The way Hunter Renfroe sees it, if Urban Supply and the new vision for Birmingham’s Parkside were up and running right now, it would be “the” destination in the age of the pandemic.

Renfroe, founder and principal of Orchestra Partners, said bars and restaurants are currently struggling with the need to produce revenue while making patrons feel safe from COVID-19. Yet the vision for the Urban Supply project, which should hopefully open in a post-COVID Birmingham, looks suited to the needs of the moment, with open air entertainment venues.

“I’m glad that we approach real estate in terms of outdoor spaces and walkability,” Renfroe said. “Outdoor spaces and people interacting outside is much more of a prerequisite for a successful project in the present time. I think over the long term our project has always been positioned really well. If we’d already built it and it was occupied, it would probably be the most active place in Birmingham. It’s next to a park and it’s centered around a giant pedestrian pathway.”

Last November, Orchestra Partners announced a new Parkside master plan with officials from the city, Alabama Power, Freshwater Land Trust, REV Birmingham and Urban Impact. It was conceived with landscape architect Tom Leader, the lead planner and designer behind Railroad Park. Leader is the founder and principal of California’s TLS Landscape Architecture.

Orchestra Partners is the primary developer. Renfroe said the plan is largely complete and designs will soon be submitted for permit. Construction is expected to begin next year. What’s on the board is turning the warehouses of Birmingham’s past into cool entertainment, office, dining and recreational spaces.

At last year’s announcement, Renfroe and other city and business officials talked about the project as a way to give the city a true connection point. The announcement itself took place at the Powell Avenue Steam Plant, built in 1895 to provide steam and electricity for the downtown area and power the city streetcar system.

What’s being called Urban Supply in Parkside is envisioned as around 100,000 square feet of commercial space adjacent to Good People Brewery. The project converts warehouses into one complex for fitness and wellness-focused businesses, and transforms another for fine dining. It also creates an “alley” of activity, entertainment and commerce, connecting the two focuses of the developments.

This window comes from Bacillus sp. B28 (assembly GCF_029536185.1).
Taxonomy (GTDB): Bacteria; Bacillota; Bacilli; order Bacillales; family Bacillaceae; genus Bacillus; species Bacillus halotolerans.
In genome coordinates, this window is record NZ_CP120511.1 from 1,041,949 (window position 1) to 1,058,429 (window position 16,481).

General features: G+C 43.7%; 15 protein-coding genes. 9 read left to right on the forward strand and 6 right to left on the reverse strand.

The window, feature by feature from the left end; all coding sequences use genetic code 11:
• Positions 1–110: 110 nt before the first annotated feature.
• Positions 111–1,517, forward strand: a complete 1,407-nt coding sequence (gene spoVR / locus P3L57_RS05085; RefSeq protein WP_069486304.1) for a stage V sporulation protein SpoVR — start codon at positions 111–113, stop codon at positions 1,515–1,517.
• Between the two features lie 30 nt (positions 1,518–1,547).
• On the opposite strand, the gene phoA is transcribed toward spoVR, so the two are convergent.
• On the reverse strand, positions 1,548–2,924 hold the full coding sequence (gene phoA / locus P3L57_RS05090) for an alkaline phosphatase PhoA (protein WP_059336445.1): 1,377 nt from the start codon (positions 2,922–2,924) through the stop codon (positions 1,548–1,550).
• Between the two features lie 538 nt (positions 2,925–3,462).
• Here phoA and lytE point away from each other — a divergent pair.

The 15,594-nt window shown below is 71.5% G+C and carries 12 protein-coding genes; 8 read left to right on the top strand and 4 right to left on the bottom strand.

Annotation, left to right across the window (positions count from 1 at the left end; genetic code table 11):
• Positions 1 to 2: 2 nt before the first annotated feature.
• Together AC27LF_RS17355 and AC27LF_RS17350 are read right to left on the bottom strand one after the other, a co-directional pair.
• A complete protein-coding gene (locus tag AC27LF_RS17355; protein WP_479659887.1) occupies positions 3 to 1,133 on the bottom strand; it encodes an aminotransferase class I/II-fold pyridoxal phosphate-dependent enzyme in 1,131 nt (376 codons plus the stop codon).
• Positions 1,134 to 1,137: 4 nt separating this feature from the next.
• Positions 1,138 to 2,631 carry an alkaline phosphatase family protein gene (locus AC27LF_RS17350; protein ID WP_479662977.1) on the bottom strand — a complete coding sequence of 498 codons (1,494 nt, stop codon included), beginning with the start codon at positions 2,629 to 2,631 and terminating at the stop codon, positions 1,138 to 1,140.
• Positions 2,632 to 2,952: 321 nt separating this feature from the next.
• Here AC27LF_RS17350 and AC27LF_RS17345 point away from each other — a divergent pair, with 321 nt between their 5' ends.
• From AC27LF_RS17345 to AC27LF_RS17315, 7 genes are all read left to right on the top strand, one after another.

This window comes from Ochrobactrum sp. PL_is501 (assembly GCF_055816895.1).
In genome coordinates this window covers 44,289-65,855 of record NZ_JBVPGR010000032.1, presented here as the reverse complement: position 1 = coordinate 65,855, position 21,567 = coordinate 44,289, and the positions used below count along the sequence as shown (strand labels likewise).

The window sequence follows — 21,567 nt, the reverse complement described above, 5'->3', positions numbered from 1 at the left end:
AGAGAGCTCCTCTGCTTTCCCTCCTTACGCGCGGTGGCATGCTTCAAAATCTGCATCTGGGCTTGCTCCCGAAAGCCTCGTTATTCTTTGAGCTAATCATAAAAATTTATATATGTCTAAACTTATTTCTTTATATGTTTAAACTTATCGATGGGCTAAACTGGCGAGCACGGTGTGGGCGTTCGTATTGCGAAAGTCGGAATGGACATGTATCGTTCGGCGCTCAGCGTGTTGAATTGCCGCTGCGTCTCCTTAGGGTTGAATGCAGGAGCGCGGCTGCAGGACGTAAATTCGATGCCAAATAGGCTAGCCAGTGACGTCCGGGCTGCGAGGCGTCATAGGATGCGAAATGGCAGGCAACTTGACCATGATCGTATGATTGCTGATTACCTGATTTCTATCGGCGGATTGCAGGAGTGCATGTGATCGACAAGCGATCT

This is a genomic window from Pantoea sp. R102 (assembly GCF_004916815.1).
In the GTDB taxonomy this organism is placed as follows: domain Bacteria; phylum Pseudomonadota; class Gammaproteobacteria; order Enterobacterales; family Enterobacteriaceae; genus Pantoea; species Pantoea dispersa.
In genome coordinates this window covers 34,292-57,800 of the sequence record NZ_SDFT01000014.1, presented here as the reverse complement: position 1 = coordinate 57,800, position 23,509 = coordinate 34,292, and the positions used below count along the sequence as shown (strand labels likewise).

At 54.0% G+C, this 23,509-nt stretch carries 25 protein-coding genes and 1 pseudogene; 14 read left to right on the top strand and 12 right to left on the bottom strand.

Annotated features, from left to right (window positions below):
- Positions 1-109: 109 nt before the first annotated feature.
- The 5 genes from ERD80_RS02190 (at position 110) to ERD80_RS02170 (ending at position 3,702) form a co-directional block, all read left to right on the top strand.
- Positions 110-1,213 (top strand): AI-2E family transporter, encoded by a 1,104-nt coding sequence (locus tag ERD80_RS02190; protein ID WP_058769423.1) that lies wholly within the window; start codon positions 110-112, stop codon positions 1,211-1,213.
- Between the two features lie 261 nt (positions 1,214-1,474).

But along with that is establishing a network of pedestrian-friendly destinations that will contribute to the continuing rejuvenation of Birmingham’s downtown, Renfroe said, connecting both east and west Birmingham.

“Something that’s near and dear to my heart and something we do in our day-to-day work is making sure that we are not building an island, that we are connecting it with the city, because we know walkable connections are what create a thriving urban space,” he said.

Renfroe said a 2020 downtown development study by UAB and REV Birmingham shows that there are currently around 500 residential units in Parkside, but another 2,000 that are planned or under construction. The people who live in this “micro city center” will seek out entertainment, shopping, food and recreation.

“Parkside is rapidly transforming, and certainly two years from now, it will be a very different place,” Renfroe said. “I think what’s always been missing is a sense of density and walkability, which is crazy, because it’s very walkable in the park. But the majority of people using the park are driving in their car, walking, and then going somewhere else.”

The project also has parking access, and a hub of fitness centers near the park would seem an easy sell, especially after the COVID lockdown turned many more fitness conscious.

Renfroe said construction will quickly begin with site work and landscaping, as well as renovation of the warehouses which should be “transformational.”

“You’ll see a lot of glass, a lot of open spaces (in the warehouses),” he said. “The experience in the alley is a place where you could spend all day and late into the night, both a fun place to hang out during the day and a great place for a romantic dinner in the evening.”

Hunter Renfroe, founder and principal of Orchestra Partners.


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